Do "Big Box" Retailers Harm the Quality of Life?
By Russ Roberts
Near where I live is a charming little stretch of shops called "the Loop" that caters to students and the university community. There are bars and restaurants and a gorgeous restored movie theater from the 1920s and a bike shop and a juice bar and a used book store and a vintage clothing store and a used CD store and you get the idea. In many ways, it's much nicer than it was when I moved here a dozen years ago. The stores are a little more upscale and everything is cleaner and nicer as older buildings have been renovated.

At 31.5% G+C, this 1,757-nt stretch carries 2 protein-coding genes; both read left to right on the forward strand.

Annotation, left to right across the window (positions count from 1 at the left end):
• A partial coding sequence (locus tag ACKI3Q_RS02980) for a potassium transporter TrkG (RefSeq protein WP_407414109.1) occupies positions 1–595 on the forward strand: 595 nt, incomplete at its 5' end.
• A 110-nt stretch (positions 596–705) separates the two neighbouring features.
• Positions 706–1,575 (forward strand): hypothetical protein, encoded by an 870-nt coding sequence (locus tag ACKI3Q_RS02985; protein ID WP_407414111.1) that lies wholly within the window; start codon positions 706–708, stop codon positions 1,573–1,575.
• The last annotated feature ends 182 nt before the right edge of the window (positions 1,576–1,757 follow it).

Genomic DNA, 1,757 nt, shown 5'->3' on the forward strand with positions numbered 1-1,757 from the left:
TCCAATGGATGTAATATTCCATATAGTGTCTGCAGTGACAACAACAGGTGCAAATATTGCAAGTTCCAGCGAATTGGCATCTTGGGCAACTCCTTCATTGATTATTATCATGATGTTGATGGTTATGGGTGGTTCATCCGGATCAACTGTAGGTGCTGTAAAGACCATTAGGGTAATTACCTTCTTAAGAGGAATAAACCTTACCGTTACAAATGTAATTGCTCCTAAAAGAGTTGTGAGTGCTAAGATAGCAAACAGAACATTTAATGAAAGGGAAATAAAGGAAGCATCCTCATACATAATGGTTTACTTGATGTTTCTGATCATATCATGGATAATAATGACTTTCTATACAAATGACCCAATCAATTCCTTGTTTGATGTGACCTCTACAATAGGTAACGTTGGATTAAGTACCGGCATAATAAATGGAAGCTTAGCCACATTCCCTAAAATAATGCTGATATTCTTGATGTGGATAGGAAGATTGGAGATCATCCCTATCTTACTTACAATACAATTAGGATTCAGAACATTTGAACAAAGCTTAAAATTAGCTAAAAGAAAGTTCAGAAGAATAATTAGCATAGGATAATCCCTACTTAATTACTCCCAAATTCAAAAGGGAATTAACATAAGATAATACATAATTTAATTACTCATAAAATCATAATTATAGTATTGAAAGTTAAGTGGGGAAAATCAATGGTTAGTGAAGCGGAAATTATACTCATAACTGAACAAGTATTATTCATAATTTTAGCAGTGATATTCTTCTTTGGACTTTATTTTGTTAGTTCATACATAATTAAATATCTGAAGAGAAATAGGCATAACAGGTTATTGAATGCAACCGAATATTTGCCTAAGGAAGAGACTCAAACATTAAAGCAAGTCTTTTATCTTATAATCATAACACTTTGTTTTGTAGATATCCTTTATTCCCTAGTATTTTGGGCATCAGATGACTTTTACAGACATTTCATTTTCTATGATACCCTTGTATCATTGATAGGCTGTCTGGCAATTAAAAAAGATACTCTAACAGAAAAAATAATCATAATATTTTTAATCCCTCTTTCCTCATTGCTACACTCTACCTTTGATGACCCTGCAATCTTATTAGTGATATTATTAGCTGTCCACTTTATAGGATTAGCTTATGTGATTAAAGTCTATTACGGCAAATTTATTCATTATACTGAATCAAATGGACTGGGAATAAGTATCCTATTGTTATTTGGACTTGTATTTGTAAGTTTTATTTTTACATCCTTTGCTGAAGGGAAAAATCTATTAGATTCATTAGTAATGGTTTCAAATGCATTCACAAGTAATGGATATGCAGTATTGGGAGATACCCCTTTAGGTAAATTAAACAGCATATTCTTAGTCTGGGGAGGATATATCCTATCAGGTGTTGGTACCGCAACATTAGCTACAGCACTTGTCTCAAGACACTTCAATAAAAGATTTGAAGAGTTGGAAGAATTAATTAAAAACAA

The Loop is about a ten-minute walk from my house. We love being able to walk there and we're happy it's nicer than it was when we first arrived. But in another dimension, the Loop is not as nice. Two wonderful stores have gone out of business and have not been replaced: a lovely independent bookstore called Paul's Books, and Smith Hardware, one of those phenomenal hardware stores where the owner and his daughter knew everything from bird seed to PVC pipe. Paradoxically, the best way to describe Smith Hardware is the smell. You can't convey smell in print or online, but it doesn't matter. You know what a hardware store like Smith Hardware smells like. It's that mix of mulch, bug spray, and who knows what else.
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